Chukchis used to be reindeer hunters; some of them, from the 14th to the 16th centuries, in contact with Siberian Yupik, settled on the seashore, while others, from the 17th century, started herding. Indeed, Chukchi constitute two different groups depending on their environment. On the coast, they traditionally live by sea mammal hunting (walrus, seal, and whale; in particular, bowhead whale), and in the tundra, they practice reindeer pastoralism, shifting their encampment according to the herds' needs. This traditional way of life is still flourishing, but complementary modern jobs such as postmen, teachers, or accountants have recently appeared.

Herders and hunters used to exchange the products of their work. Even today, people enjoy eating the meat obtained by the other group, and need such things as seal oil for lamps or reindeer skins for winter clothes. In some places, there is a modern revival of this sort of bartering.

Chukchi nomadic herders live in a cylindrical and semiconical tent covered with reindeer skins, called iaranga. Until the middle of the 19th century, coastal Chukchi used to live in a semi-subterranean house made from the jaws and ribs of whale and covered with grass and earth. Later they developed the iaranga. A coastal village could be composed of 2-20 tents. Tents in herder camps stand in a straight line from north to south. The northernmost iaranga belongs to the "leader" of the encampment; today it belongs primarily to the brigadir, chief of the working group, and before the Soviet period it belonged to the ermech'yn, the man who possessed the majority of the herd. A nomadic camp can comprise three to five tents. Today, Chukchi live in Russian houses or apartments and even nomadic herders have a place to stay in the village.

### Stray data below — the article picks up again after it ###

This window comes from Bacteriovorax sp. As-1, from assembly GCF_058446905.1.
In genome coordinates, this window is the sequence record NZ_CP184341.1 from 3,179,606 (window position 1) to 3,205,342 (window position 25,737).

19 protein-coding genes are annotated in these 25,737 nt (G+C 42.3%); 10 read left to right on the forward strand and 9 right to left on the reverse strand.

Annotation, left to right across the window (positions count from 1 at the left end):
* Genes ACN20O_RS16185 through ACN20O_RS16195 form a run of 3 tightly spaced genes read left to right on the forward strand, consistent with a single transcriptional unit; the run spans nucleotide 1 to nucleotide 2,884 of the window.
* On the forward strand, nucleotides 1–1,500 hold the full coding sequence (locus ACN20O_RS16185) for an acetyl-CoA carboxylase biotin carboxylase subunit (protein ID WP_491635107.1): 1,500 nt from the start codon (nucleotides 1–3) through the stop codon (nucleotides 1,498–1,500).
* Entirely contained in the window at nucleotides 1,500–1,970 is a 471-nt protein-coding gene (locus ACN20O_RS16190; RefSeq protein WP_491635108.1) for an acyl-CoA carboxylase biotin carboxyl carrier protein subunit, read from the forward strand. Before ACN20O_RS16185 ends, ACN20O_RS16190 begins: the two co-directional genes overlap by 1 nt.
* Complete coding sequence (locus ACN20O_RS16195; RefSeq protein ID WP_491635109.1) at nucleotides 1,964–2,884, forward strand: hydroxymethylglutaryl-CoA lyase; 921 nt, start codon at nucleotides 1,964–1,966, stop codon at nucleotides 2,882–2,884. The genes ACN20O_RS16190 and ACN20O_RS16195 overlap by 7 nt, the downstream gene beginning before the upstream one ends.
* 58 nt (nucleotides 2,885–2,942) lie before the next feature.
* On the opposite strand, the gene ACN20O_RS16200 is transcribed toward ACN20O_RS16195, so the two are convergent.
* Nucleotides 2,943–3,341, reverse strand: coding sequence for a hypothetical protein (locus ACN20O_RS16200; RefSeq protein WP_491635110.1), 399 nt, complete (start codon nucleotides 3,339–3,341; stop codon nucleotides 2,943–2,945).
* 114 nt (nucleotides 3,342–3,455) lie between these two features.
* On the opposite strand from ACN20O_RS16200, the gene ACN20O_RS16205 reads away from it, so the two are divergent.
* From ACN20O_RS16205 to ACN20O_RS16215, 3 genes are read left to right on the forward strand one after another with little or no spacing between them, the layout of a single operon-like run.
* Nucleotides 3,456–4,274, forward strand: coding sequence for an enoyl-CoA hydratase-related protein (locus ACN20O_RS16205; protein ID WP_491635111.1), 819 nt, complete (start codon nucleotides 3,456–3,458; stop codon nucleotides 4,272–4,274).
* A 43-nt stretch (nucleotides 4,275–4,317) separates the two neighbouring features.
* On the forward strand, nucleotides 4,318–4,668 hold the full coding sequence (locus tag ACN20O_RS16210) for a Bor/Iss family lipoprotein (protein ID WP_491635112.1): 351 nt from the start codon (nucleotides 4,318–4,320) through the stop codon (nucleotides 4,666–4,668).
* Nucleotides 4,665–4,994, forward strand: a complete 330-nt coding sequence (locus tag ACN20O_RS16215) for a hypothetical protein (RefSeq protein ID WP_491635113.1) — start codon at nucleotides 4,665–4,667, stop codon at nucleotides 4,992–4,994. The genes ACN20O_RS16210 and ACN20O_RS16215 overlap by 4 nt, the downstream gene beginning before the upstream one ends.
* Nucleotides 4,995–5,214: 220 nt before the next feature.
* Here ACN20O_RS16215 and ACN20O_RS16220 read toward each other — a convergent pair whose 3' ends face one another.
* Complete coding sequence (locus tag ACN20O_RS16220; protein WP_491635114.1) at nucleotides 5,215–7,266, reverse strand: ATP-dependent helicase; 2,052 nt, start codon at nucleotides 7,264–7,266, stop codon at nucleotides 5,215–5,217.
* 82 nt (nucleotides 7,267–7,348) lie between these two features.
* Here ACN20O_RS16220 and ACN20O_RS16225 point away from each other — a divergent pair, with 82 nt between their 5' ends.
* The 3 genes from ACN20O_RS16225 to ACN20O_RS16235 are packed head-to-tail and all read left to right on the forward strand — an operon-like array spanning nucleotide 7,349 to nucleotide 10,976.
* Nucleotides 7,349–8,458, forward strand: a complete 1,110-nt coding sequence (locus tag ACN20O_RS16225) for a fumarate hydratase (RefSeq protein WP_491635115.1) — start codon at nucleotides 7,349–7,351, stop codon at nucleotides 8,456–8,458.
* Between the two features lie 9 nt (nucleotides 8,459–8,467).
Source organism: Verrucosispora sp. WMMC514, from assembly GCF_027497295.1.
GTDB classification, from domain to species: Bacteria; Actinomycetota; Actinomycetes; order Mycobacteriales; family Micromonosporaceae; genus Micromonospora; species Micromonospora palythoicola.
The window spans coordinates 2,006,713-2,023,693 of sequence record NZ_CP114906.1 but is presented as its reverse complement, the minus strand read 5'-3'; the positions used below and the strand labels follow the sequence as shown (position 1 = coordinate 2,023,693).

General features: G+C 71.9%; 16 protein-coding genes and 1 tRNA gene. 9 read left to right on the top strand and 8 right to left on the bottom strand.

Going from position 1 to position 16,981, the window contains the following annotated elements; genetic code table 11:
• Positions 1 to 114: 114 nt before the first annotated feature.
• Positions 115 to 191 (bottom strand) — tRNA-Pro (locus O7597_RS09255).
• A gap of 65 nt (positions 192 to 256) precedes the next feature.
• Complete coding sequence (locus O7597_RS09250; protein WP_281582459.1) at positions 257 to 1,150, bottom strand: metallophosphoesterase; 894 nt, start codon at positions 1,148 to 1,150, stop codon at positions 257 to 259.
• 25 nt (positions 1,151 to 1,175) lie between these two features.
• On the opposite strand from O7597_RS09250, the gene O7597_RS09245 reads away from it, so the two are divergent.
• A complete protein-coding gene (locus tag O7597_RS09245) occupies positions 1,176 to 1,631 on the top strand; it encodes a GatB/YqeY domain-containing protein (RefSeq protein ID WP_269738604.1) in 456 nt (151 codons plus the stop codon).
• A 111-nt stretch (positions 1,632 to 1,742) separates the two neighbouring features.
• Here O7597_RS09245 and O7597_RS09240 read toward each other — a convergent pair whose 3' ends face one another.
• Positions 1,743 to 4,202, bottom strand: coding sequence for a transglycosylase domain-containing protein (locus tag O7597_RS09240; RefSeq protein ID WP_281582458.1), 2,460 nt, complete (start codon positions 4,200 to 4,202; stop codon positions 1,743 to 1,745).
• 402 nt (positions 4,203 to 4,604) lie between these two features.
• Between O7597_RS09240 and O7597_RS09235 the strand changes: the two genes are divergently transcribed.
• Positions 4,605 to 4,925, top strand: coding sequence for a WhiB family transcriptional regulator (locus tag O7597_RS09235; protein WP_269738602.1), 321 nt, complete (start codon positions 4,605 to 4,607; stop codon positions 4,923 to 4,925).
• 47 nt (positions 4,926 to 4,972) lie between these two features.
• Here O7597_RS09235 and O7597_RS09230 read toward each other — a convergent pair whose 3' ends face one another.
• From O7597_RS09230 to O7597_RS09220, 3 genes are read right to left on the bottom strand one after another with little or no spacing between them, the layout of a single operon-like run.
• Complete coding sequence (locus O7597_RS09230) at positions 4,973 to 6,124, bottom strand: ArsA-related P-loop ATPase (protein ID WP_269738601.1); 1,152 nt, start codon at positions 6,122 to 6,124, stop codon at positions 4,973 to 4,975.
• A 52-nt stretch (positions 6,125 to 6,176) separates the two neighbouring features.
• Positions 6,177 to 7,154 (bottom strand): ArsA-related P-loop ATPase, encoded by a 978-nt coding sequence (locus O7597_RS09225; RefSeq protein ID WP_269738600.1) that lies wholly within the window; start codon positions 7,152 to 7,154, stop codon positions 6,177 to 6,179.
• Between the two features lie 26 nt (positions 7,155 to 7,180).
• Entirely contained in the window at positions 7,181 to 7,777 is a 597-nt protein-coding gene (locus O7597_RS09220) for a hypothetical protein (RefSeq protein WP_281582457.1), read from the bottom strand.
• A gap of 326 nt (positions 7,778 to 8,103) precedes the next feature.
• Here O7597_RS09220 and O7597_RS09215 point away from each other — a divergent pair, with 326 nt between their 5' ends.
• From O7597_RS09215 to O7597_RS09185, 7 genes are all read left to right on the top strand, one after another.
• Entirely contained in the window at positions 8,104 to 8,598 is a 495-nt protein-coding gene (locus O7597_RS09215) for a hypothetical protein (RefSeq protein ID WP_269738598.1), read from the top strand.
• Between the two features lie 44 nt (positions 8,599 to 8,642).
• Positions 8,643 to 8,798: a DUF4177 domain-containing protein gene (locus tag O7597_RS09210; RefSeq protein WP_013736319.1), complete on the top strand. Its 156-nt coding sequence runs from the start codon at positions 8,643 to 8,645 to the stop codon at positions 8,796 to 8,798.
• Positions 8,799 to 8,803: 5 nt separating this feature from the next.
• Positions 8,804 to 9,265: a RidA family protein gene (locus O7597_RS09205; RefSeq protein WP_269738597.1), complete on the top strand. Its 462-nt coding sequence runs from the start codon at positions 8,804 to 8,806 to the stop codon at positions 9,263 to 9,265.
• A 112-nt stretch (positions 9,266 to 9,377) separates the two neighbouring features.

The nuclear family constitutes the basic social unit among Chukchi. The kinship system is patrilineal, with a bilateral tendency, and can be linked to the Eskimo type. The rule of residence is traditionally patrilocal and sometimes uxorilocal: when a family has no son, the husband may come to live in the bride's house. Men could be polygamous. Marriages were also possible among herders and hunters.

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